“An important part of enforcing our boundaries is to stop letting the small things slide because the small things not only add up, they matter.” She explains, “If someone asks to wear a sweater of yours, and you ask them to bring it back because you love it, that’s a firm boundary. Let’s say, they don’t bring your sweater back and ask to borrow something else the next time you see them, which you allow. Even if you stated the same request for them to return it, they may not take it seriously because you didn’t enforce it the last time. Even though this may seem like a small thing, it can snowball into feelings of resentment that can often be avoided.” To avoid this feeling, Cheyenne advises “once a boundary is ignored by someone, it’s important to not continue to allow them to have the same access to you.” In this example, you would simply state that they aren’t allowed to borrow other things from you unless they respect your rules moving forward.


People pleasing is a common trap most of us can fall into. Cheyene explains, “We love our friends, and that means that sometimes we don’t say what we’re feeling to avoid upsetting them. Maybe it’s because we don’t want to hurt them, it could be guilt, and it could also be because it's uncomfortable.  However, drawing the line when things don’t work for you, will actually protect your relationships by ensuring that you’re remaining authentic.  If we’re not honest, our friends may think we welcome a certain behavior because…we did say yes, right? The only way for them to know how we’re feeling or what we need is to keep it real with them.”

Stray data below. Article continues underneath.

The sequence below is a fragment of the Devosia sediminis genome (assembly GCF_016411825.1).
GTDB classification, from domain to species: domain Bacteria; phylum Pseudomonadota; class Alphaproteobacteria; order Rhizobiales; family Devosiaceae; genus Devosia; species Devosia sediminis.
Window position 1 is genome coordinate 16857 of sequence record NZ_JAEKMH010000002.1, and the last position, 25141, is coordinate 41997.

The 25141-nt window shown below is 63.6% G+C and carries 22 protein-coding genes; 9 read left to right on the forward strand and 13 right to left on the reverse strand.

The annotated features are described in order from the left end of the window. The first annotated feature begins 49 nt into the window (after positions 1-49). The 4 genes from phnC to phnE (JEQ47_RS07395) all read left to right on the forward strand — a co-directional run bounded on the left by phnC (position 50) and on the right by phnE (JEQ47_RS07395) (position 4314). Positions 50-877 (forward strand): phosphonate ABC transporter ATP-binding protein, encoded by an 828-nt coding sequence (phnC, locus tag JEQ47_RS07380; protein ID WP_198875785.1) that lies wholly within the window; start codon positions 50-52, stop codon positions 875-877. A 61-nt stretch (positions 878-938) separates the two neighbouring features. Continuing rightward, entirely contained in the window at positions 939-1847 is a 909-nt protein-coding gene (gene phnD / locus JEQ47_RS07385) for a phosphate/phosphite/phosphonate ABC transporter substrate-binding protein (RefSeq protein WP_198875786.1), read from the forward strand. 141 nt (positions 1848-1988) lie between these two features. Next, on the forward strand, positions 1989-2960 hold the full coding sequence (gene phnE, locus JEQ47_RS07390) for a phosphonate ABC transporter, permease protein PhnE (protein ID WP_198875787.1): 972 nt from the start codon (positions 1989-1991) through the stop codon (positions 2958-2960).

Although our boundaries can be firm, they aren’t ultimatums. “Firmly stating our expectations of others based on agreements can be done without threatening to end the relationship.” Says Cheyenne. “For example, if enjoy having weekly dinner dates with a friend and they’re consistently late, you can share “When we scheduled this time to meet, I set this time aside for us and I won’t be able to stay any later if you’re late moving forward.” On the other hand, an ultimatum would be threatening to end the friendship because they are late.” Instead, she says “Remember we can’t control other people.  We can ask them for what we need and if they’re unable to show up, like in this example of being on time, then we can honor our boundary by doing what’s best for us, like leaving.”


“Sometimes when we begin enforcing our boundaries, there might be some built up anger or resentment from times where we didn’t advocate for ourselves. However, do not use the excuse of expressing a boundary as an opportunity to tell someone off.” Cheyenne instructs, “Make space to process those feelings with your therapist, coach, or spiritual healer. Then share truthfully with them without being hurtful.  Go back to tip #1 and ask yourself (asking yourself what you need) and focus on that message. The goal is to help them understand how they can show up for you and it’s hard for people to do that when they’re dodging insults.”


Cheyenne offers a gentle reminder, “If you’re asking someone to honor your boundaries repeatedly, and they continuously violate them, then it’s time to be honest with yourself about whether they intend on ever respecting your needs.” Sometimes, “No matter how much we love others, and vice versa, some people choose not to honor our requests. Therefore, we can decide how we need to shift or change how we show up in relationship with them. It doesn’t mean the relationship has to end, but it may mean it’s time to take a step back, and that things will need to change for us to continue to feel comfortable.”